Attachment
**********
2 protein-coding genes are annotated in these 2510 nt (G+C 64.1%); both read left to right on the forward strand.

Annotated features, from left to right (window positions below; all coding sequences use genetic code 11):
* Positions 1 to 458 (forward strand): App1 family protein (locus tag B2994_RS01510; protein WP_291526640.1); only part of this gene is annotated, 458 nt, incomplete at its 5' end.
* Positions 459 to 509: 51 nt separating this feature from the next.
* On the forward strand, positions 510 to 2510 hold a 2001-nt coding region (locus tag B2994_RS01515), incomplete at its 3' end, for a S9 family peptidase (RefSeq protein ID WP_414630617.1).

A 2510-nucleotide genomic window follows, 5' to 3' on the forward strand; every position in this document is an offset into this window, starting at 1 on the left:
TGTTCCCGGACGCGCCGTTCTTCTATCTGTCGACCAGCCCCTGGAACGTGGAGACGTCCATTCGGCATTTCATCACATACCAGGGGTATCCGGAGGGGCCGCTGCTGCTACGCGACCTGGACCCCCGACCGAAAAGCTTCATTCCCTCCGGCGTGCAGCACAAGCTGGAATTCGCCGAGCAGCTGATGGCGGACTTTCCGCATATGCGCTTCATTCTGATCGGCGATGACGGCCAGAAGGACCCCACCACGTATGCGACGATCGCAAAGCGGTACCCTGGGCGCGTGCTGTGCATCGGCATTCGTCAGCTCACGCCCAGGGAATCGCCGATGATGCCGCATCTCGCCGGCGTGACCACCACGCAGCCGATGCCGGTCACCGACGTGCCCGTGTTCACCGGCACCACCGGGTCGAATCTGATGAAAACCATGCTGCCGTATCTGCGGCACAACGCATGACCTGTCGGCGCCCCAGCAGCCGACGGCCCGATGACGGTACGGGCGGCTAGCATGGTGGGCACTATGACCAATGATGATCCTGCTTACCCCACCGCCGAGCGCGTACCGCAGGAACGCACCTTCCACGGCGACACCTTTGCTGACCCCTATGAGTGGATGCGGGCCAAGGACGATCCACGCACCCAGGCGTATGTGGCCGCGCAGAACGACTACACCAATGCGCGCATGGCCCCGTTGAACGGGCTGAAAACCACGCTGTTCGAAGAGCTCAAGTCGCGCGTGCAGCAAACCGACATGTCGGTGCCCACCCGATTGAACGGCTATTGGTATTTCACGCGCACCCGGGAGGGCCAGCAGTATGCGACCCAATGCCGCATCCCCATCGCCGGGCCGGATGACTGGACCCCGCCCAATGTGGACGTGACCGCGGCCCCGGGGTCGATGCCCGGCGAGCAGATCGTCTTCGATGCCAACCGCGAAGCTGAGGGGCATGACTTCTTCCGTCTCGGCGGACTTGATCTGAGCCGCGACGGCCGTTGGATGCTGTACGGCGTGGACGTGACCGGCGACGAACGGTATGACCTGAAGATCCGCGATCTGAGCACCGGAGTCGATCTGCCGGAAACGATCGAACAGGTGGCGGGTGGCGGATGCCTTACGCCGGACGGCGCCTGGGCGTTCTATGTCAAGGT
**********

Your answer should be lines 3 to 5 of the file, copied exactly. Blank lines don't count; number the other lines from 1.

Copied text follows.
* Positions 1 to 458 (forward strand): App1 family protein (locus tag B2994_RS01510; protein WP_291526640.1); only part of this gene is annotated, 458 nt, incomplete at its 5' end.
* Positions 459 to 509: 51 nt separating this feature from the next.
* On the forward strand, positions 510 to 2510 hold a 2001-nt coding region (locus tag B2994_RS01515), incomplete at its 3' end, for a S9 family peptidase (RefSeq protein ID WP_414630617.1).